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close this bookBetter Farming Series 39. Raising Ducks 1: How to Begin (FAO, 1990, 73 p.)
close this folderThe ducks
View the document(introduction...)
View the documentChoosing ducks for your flock
View the documentHow to choose good ducks
View the documentHow to tell the difference between female and male ducks
View the documentHow to handle your ducks
View the documentAfter you get your ducks

How to tell the difference between female and male ducks

110. When you first begin with a flock of 6 ducks you must have 1 male duck to be able to grow your own baby ducks.


5 female ducks and 1 male duck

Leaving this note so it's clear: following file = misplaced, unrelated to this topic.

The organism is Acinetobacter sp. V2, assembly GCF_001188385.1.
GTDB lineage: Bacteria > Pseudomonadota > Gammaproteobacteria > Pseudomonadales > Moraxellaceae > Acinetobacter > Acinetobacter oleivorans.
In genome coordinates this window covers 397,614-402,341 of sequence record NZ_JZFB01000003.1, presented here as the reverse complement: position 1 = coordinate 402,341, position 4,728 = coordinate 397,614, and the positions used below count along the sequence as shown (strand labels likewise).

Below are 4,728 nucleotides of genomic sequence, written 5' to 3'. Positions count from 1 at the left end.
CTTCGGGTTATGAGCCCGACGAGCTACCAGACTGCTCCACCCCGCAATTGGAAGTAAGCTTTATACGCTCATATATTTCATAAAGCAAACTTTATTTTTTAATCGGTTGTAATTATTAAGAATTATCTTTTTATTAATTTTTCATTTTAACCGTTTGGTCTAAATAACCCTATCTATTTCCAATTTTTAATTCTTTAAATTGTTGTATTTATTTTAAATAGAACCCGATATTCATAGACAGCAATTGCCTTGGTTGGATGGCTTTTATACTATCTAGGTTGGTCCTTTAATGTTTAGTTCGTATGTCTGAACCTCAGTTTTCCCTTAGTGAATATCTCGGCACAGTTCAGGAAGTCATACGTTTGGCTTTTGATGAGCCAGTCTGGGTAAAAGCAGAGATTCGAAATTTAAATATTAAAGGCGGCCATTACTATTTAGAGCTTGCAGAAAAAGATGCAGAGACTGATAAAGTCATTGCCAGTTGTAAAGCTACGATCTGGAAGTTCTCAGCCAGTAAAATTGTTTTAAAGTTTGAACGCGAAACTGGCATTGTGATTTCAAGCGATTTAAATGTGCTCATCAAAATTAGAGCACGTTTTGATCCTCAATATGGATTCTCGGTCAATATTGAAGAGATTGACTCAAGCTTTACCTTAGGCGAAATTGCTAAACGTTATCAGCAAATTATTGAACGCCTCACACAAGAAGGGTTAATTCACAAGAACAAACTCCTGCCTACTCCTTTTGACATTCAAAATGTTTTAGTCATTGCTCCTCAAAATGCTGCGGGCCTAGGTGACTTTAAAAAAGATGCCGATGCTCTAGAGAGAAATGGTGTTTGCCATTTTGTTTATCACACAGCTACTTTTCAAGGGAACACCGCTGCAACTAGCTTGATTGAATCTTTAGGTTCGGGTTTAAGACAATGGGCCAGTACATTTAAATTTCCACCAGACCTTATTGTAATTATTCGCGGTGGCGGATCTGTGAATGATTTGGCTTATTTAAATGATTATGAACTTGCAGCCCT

111. So, it is very important to be able to tell the difference between female and male ducks. You can tell the difference

· by listening to the quack made by the duck
· by looking at the feathers near the tail of the duck.

Listening to the quack

112. If you are going to begin with ducks of 8 weeks or older, you can tell female from male ducks by listening to them quack.

113. When ducks have reached this age, the quack made by a female is very different from the quack made by a male

114. Gently hold the duck by the tail until i1 begins to quack.

A female duck will make a hard, loud quack.
A male duck will make a soft, rough quack.


Quack at the female and male duck

Looking at the feathers

115. If you are going to begin with ducks of 4 months or over, you can tell female from male ducks by the feathers on their tails.

116. When ducks have reached this age, male ducks have curled feathers on their backs near the tail and female ducks have none.


Flocks at the female and male duck